On August 27, 1932, presidential candidate Franklin Delano Roosevelt stopped in Sea Girt, New Jersey, to deliver an address on an important campaign issue. “It is increasingly apparent that the intemperate use of intoxicants has no place in this new mechanized civilization of ours,” he told the crowd. “In our industry, in our recreation, on our highways, a drunken man is more than an objectionable companion; he is a peril to the rest of us. The hand that controls the machinery of our factories, that holds the steering wheel of our automobiles, and the brains that guide the course of finance and industry should alike be free from the effects of overindulgence in alcohol.” But, he continued, in most of the country, alcohol prohibition was nevertheless a “complete and tragic failure” and, as president, he promised to see it to a close, which he soon did. Although voters had been strongly split on the issue, the U.S. had to rewrite the very Constitution to do it, and we still suffer from alcohol’s social ills, the nation remembers the end of Prohibition as an unalloyed triumph of democracy and wise leadership.
As President Joe Biden contemplates ending a prohibition of his own, he ought to keep FDR’s example in mind. Biden does not want to legalize weed. The erstwhile drug warrior has a well-known family history of substance abuse, and while the strong national consensus on marijuana has pulled his position along — Biden no longer claims it is a “gateway drug,” for example — his administration has failed to show leadership on the issue. Democrats, headed by Pennsylvania’s U.S. Senate candidate John Fetterman, are now publicly pleading with the president to exercise his executive authority to issue a decriminalization order, but Biden is wary of lending the national stamp of approval to pot — as if to do so would make him responsible for every smell complaint, teenage burnout, and drugged-driving crash that follows. Yet in the face of an annual alcohol-casualty toll that no one claims marijuana will come anywhere close to matching, Americans do not fault Roosevelt for the Beer and Wine Revenue Act, and there is no constituency for reviving the 18th Amendment. Rather, Prohibition remains synonymous with state overreach and foolish policy.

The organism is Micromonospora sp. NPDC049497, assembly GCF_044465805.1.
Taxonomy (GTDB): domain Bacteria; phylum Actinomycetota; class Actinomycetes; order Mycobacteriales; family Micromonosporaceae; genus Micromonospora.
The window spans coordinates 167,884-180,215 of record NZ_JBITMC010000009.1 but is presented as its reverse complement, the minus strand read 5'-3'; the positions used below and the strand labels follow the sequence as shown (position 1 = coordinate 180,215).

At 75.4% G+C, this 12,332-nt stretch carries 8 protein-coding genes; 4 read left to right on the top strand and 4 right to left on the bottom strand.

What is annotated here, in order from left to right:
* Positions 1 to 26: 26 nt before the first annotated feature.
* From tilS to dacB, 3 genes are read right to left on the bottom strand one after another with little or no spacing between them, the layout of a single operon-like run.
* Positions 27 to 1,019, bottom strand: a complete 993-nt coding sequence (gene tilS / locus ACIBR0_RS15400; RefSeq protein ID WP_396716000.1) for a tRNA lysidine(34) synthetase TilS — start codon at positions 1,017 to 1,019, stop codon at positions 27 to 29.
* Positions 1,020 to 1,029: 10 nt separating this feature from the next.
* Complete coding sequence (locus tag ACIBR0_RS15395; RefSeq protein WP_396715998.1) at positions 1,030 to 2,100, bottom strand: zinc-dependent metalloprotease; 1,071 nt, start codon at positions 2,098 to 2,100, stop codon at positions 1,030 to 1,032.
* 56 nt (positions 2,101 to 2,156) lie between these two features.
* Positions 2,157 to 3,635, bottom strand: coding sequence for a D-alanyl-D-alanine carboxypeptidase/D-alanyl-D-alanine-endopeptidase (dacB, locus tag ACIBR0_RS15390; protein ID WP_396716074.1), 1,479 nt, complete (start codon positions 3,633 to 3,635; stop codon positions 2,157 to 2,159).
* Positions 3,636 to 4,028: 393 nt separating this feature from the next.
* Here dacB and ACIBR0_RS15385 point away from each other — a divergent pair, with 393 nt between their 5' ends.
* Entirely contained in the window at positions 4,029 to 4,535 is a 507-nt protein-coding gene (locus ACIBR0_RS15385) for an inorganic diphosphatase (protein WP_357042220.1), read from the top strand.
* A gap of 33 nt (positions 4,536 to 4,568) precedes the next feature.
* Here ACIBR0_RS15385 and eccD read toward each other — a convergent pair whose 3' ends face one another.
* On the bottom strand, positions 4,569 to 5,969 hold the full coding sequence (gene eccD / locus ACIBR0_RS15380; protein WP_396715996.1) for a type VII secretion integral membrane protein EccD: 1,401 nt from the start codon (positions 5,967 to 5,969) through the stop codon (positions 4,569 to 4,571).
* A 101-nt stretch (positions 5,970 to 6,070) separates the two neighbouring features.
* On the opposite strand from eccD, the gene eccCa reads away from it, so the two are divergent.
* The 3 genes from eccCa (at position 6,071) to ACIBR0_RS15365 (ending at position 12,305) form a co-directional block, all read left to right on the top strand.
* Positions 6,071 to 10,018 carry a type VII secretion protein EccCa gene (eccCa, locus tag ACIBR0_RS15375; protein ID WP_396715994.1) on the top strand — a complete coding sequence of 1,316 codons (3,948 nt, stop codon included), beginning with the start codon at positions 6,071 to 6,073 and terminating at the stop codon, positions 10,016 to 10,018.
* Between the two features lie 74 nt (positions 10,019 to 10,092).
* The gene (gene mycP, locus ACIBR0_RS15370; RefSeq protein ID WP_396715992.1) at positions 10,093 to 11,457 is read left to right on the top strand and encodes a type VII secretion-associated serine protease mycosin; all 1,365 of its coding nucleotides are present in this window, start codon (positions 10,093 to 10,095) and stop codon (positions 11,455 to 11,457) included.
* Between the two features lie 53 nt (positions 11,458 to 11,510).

So far as we’ve had one, the national marijuana debate has focused on the merits for weed legalization: its large potential economic benefits compared to the small projected health costs. But when future generations look back at this era, they’ll see this as the second of two in a set of prohibitions coming to an end.
There is no sense in my repeating the poll numbers that show overwhelming support for an end to marijuana prohibition. Presidents Obama and Trump punted on the issue, mostly leaving it to states to flout the federal code if they felt like it — and many have. As a result, lots of Americans can now walk to their local shop and buy a bag of weed, but the shops are stuck operating in a bad-faith agreement with federal bank regulators. And smokers in less friendly states are still subject to incarceration at the whim of local law enforcement — a perfect recipe for injustice and cynicism.
The American public understands alcohol prohibition to have been badly formed on a fundamental level: To ban such a popular minor vice was to promote scofflaw-ism and its concomitant attitudes. If the president wants to see the rot of marijuana prohibition, he need only ask around the office. The workers who make his White House run have to navigate an especially tricky set of prohibition rules themselves, and the easiest way to do that is to fib. Between California, Virginia, and Washington, D.C., nearly a quarter of federal employees work in jurisdictions where cannabis is legal. But Ronald Reagan’s Drug-Free Federal Workplace order, which defines “persons who use illegal drugs” (even during their off-hours and weekends) as “not suitable for federal employment,” is still in effect. In D.C., where I live, weed is legal everywhere except on federal property, and the city’s many federal employees who smoke but aren’t allowed to admit it are forced into little green lies.